Back in February, a number of drivers complained about the abrasive racing surface at Daytona, saying it was triggering unnecessary crashes. I stated that I prefer the aged surface because it gives the track a type of character that you don’t see at a Talladega. After February, I felt I was in the minority with my opinion, but a live poll during the Frontstretch live blog proved me a wrong. A surprising 71 percent of our viewers said that they do not feel the track should be repaved, and I couldn’t agree more. Save the parade for Talladega and keep Daytona what it is — a demanding track where handling is at a premium.

You can blame NASCAR or Mayfield, but not the drivers

The overturned suspension of Jeremy Mayfield dominated the headlines this weekend at Daytona. You all know the story by now so I’ll spare the details, but I have a problem with those people who disagree with those drivers afraid to share the track with Mayfield. Even if you’re pro-Mayfield and think there’s no possible way he used any drugs, remember we do not have any definitive word either way. In the drivers’ eyes, Mayfield failed a drug test (which he did, whether it was a false positive or not). Remember, the judge who lifted the suspension NEVER said Mayfield was innocent.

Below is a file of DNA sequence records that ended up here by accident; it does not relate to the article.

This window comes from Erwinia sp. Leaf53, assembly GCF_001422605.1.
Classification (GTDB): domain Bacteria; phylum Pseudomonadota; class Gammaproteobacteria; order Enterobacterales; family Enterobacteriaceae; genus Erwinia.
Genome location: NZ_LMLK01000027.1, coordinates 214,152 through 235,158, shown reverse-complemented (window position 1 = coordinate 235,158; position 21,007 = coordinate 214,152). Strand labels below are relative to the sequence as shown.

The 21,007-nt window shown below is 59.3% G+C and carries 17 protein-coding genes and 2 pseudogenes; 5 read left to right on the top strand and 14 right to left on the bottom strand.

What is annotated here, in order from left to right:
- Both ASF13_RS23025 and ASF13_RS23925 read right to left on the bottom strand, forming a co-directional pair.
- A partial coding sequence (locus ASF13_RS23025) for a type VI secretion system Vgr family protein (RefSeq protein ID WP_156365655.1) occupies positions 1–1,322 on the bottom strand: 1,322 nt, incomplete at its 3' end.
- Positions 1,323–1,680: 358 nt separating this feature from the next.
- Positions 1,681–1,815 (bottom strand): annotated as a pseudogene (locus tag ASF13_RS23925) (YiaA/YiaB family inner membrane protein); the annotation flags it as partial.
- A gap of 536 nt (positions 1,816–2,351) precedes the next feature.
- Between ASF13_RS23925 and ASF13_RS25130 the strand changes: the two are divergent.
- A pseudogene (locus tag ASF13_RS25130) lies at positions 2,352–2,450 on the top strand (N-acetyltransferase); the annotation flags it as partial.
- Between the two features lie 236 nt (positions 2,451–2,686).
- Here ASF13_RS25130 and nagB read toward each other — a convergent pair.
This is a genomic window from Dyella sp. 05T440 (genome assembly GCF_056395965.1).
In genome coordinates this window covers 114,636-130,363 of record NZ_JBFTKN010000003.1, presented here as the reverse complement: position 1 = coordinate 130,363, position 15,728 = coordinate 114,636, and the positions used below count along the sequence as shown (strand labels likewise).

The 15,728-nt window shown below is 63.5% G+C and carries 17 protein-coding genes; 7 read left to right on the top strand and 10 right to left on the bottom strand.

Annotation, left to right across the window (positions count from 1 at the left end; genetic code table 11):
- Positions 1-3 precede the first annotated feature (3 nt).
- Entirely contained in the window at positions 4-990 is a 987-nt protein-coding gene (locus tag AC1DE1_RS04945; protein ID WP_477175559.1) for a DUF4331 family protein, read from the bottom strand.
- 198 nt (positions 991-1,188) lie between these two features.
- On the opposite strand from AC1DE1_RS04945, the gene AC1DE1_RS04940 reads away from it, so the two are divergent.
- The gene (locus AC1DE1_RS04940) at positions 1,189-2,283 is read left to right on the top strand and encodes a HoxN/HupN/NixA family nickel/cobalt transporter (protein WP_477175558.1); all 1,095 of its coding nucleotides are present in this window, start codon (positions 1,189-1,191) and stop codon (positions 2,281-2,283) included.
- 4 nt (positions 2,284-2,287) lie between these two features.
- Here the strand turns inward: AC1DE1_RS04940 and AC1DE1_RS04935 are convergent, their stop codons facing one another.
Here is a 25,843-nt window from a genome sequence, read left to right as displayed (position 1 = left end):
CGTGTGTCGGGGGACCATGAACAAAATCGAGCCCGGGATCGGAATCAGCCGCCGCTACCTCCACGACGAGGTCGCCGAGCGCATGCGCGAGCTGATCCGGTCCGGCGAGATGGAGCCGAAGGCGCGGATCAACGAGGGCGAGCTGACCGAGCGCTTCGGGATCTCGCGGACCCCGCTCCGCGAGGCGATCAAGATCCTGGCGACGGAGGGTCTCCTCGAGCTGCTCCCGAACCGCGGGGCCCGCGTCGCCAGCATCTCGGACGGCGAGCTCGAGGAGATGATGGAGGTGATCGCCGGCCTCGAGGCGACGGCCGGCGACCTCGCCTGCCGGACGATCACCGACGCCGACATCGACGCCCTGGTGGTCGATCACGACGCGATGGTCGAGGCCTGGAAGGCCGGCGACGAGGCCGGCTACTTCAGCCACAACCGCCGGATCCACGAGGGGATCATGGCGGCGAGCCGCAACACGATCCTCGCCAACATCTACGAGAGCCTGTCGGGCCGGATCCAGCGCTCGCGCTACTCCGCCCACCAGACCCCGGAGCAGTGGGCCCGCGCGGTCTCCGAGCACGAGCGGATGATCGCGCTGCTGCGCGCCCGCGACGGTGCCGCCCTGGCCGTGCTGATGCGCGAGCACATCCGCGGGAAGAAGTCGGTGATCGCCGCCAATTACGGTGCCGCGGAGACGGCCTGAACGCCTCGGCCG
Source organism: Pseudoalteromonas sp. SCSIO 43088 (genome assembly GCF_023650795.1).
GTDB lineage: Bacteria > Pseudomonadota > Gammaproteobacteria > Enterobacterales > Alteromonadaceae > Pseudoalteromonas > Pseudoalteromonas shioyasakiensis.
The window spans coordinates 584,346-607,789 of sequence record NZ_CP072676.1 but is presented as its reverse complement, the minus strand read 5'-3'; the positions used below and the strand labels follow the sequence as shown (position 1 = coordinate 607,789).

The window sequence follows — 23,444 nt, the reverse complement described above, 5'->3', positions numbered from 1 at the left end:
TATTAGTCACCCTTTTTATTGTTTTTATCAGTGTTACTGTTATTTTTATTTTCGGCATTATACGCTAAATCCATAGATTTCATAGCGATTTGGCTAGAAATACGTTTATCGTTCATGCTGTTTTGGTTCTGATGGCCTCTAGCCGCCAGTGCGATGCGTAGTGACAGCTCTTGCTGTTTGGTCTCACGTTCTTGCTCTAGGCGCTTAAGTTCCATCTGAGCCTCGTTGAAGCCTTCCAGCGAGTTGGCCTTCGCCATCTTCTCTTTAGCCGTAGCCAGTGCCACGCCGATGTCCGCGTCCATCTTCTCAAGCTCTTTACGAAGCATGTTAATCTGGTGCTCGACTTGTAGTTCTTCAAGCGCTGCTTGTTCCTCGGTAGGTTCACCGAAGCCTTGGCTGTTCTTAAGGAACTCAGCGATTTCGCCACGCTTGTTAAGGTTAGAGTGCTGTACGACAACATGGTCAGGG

Ryan Newman said it best when he claimed, “As a federal judge, when you release somebody to go back and race without necessarily, in my eyes, clarifying everything, that’s not cool.” LIVE BLOG comment of the race

Each week, I will further expand on some of the more interesting fan comments from our weekly LIVE Cup race blog. This week, however, I want to further expand on a comment made by our very own Phil Allaway:

Maybe it’s not the drivers that are the problem. Maybe it’s the cars.

— On the struggles of the second Red Bull team

Painted nails, chic glasses, and an eccentric personality aren’t necessary turn-ons for NASCAR purists — and Scott Speed has never been high on the popularity meter because of it. Still, it’s too soon to decide whether he’s got what it takes to succeed in stock car racing’s highest level. Remember, Allmendinger couldn’t do anything in the second Red Bull car either, but turned it on as soon as he moved over to RPM. Speed may or may not be able to do the same thing, but give the guy some time to develop before you think he has — or lacks — talent.